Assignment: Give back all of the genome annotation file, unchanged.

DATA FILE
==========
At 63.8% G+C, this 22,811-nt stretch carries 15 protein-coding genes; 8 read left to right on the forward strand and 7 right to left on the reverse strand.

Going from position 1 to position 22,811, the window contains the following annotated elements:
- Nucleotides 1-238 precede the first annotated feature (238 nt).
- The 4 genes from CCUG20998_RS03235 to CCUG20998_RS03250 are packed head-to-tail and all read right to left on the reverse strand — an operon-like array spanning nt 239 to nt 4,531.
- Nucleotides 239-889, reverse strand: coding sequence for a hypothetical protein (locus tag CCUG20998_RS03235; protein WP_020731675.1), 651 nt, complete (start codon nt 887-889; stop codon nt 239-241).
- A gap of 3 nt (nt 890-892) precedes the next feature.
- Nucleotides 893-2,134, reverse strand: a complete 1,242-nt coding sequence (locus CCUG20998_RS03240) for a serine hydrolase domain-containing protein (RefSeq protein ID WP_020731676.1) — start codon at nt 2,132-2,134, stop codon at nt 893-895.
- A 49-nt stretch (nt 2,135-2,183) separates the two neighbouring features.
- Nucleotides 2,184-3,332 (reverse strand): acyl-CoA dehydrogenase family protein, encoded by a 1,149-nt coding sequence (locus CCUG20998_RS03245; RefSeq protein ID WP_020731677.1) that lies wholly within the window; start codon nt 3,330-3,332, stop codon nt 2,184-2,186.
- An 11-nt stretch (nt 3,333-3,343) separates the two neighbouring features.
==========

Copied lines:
At 63.8% G+C, this 22,811-nt stretch carries 15 protein-coding genes; 8 read left to right on the forward strand and 7 right to left on the reverse strand.

Going from position 1 to position 22,811, the window contains the following annotated elements:
- Nucleotides 1-238 precede the first annotated feature (238 nt).
- The 4 genes from CCUG20998_RS03235 to CCUG20998_RS03250 are packed head-to-tail and all read right to left on the reverse strand — an operon-like array spanning nt 239 to nt 4,531.
- Nucleotides 239-889, reverse strand: coding sequence for a hypothetical protein (locus tag CCUG20998_RS03235; protein WP_020731675.1), 651 nt, complete (start codon nt 887-889; stop codon nt 239-241).
- A gap of 3 nt (nt 890-892) precedes the next feature.
- Nucleotides 893-2,134, reverse strand: a complete 1,242-nt coding sequence (locus CCUG20998_RS03240) for a serine hydrolase domain-containing protein (RefSeq protein ID WP_020731676.1) — start codon at nt 2,132-2,134, stop codon at nt 893-895.
- A 49-nt stretch (nt 2,135-2,183) separates the two neighbouring features.
- Nucleotides 2,184-3,332 (reverse strand): acyl-CoA dehydrogenase family protein, encoded by a 1,149-nt coding sequence (locus CCUG20998_RS03245; RefSeq protein ID WP_020731677.1) that lies wholly within the window; start codon nt 3,330-3,332, stop codon nt 2,184-2,186.
- An 11-nt stretch (nt 3,333-3,343) separates the two neighbouring features.